Things I did not love. I thought that it was all a little bit too serious, especially in the first half. I know, that’s when you have to set the scene, but I think the first half was handled too carefully, making it a bit slow and brooding. I did not love the fifty million accents. None of that made sense for me, especially that the sisters Adriana (Sonia Esgueira) and Luciana (Frances Marek) had two different accents.There was Italian, old fashioned Chinese, send-up Chinese, posh English, standard English and a kind of Kung Fu Chinese and it was too much. I did not totally love Nicholas Pauling as Antipholus of Syracuse. Though his performance was clear and well delivered, it was too serious and slow and considered to fit the comedy, and it was out of whack. I was disappointed that in the gorgeous styling there was the choice to have cloth sea. I hate cloth sea, especially if the cloth is too short to make like water. Ban cloth sea I say. I did not love the immovability of the set. Although I loved what it looked like I thought it was underused and a bit overbearing.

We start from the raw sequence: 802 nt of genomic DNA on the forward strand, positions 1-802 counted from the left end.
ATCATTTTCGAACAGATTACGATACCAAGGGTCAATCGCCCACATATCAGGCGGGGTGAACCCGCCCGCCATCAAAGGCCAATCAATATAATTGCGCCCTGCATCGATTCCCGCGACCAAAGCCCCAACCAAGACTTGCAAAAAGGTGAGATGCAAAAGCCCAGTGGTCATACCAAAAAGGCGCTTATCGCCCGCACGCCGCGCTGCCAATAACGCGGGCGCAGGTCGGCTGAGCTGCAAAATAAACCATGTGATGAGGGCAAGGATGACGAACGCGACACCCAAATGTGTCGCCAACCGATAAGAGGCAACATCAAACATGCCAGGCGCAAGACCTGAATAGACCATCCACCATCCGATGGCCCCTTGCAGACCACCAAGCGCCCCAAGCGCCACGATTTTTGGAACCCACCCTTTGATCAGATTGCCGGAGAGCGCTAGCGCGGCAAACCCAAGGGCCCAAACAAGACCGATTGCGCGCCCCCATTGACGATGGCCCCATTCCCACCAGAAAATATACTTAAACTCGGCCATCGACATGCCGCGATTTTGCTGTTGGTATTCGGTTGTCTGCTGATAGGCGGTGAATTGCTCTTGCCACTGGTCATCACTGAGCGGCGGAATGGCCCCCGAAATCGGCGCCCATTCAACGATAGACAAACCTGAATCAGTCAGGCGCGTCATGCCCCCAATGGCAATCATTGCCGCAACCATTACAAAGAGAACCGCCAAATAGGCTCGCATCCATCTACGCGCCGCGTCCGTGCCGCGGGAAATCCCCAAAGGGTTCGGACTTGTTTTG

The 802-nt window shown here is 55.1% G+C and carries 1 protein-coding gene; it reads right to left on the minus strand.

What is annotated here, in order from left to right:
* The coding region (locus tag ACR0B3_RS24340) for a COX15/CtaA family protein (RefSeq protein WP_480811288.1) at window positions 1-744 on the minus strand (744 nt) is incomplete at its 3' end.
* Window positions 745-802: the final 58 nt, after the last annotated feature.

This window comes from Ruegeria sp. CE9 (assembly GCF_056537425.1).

My advice to the cast, especially in the first half, is to find the funny. The play is a ridiculous case of Shakespearian mistaken identity. Let’s get there as fast as possible.

In a nutshell. Yes there is a fresh new wind at Maynardville. Did it blow my wig off my head? No. But the gentle wind does bring with it some pleasant possibility of change. I love the youth, effort, commitment, courage and flair of a brave new thing.

 

A trip along, over, into and across Mafeking Road

“Let me tell you,” I said, as I stretched my arm out to grab hold of the triple strength coffee that was going to help me write this at six in the am. “Ja, ja, ja, it makes sense. Four of Herman Charles Bosman‘s stories visited, and revisited by a pink couch, two cheeky, chatty, physical, sexy young men, and a director with a brain the size of the koppie the leopard ran to. Can’t go wrong. Ja.”